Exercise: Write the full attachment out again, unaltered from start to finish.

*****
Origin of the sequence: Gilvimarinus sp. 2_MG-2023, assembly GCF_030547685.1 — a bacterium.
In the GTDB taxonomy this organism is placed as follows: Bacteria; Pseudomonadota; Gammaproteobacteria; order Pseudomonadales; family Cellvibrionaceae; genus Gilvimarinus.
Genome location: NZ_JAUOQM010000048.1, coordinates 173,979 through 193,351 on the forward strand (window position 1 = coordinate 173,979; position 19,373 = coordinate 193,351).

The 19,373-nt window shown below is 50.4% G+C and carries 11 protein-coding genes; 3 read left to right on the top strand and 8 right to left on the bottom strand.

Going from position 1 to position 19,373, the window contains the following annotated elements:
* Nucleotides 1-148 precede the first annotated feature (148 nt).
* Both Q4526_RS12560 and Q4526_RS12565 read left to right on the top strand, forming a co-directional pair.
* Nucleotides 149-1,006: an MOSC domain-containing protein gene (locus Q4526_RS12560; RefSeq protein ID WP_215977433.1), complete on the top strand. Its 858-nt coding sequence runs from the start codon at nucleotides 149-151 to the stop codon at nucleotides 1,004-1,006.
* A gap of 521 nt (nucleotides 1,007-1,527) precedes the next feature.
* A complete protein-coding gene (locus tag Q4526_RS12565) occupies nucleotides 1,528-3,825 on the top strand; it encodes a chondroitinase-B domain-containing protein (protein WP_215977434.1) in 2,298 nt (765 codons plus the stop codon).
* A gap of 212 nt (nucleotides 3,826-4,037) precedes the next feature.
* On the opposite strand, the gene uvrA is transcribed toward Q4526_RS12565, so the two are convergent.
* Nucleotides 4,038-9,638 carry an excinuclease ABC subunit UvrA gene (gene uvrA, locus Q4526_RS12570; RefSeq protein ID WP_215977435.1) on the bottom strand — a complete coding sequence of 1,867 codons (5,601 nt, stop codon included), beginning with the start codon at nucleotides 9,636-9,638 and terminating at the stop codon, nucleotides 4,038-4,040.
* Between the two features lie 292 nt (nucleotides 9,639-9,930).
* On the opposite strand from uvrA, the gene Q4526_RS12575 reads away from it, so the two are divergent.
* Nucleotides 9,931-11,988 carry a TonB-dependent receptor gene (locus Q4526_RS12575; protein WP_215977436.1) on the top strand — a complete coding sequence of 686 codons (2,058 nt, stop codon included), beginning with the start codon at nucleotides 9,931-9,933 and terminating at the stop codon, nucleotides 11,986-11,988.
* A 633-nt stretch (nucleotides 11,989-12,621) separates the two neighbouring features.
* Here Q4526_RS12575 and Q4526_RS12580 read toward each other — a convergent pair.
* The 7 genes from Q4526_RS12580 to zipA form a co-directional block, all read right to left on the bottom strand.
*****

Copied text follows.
Origin of the sequence: Gilvimarinus sp. 2_MG-2023, assembly GCF_030547685.1 — a bacterium.
In the GTDB taxonomy this organism is placed as follows: Bacteria; Pseudomonadota; Gammaproteobacteria; order Pseudomonadales; family Cellvibrionaceae; genus Gilvimarinus.
Genome location: NZ_JAUOQM010000048.1, coordinates 173,979 through 193,351 on the forward strand (window position 1 = coordinate 173,979; position 19,373 = coordinate 193,351).

The 19,373-nt window shown below is 50.4% G+C and carries 11 protein-coding genes; 3 read left to right on the top strand and 8 right to left on the bottom strand.

Going from position 1 to position 19,373, the window contains the following annotated elements:
* Nucleotides 1-148 precede the first annotated feature (148 nt).
* Both Q4526_RS12560 and Q4526_RS12565 read left to right on the top strand, forming a co-directional pair.
* Nucleotides 149-1,006: an MOSC domain-containing protein gene (locus Q4526_RS12560; RefSeq protein ID WP_215977433.1), complete on the top strand. Its 858-nt coding sequence runs from the start codon at nucleotides 149-151 to the stop codon at nucleotides 1,004-1,006.
* A gap of 521 nt (nucleotides 1,007-1,527) precedes the next feature.
* A complete protein-coding gene (locus tag Q4526_RS12565) occupies nucleotides 1,528-3,825 on the top strand; it encodes a chondroitinase-B domain-containing protein (protein WP_215977434.1) in 2,298 nt (765 codons plus the stop codon).
* A gap of 212 nt (nucleotides 3,826-4,037) precedes the next feature.
* On the opposite strand, the gene uvrA is transcribed toward Q4526_RS12565, so the two are convergent.
* Nucleotides 4,038-9,638 carry an excinuclease ABC subunit UvrA gene (gene uvrA, locus Q4526_RS12570; RefSeq protein ID WP_215977435.1) on the bottom strand — a complete coding sequence of 1,867 codons (5,601 nt, stop codon included), beginning with the start codon at nucleotides 9,636-9,638 and terminating at the stop codon, nucleotides 4,038-4,040.
* Between the two features lie 292 nt (nucleotides 9,639-9,930).
* On the opposite strand from uvrA, the gene Q4526_RS12575 reads away from it, so the two are divergent.
* Nucleotides 9,931-11,988 carry a TonB-dependent receptor gene (locus Q4526_RS12575; protein WP_215977436.1) on the top strand — a complete coding sequence of 686 codons (2,058 nt, stop codon included), beginning with the start codon at nucleotides 9,931-9,933 and terminating at the stop codon, nucleotides 11,986-11,988.
* A 633-nt stretch (nucleotides 11,989-12,621) separates the two neighbouring features.
* Here Q4526_RS12575 and Q4526_RS12580 read toward each other — a convergent pair.
* The 7 genes from Q4526_RS12580 to zipA form a co-directional block, all read right to left on the bottom strand.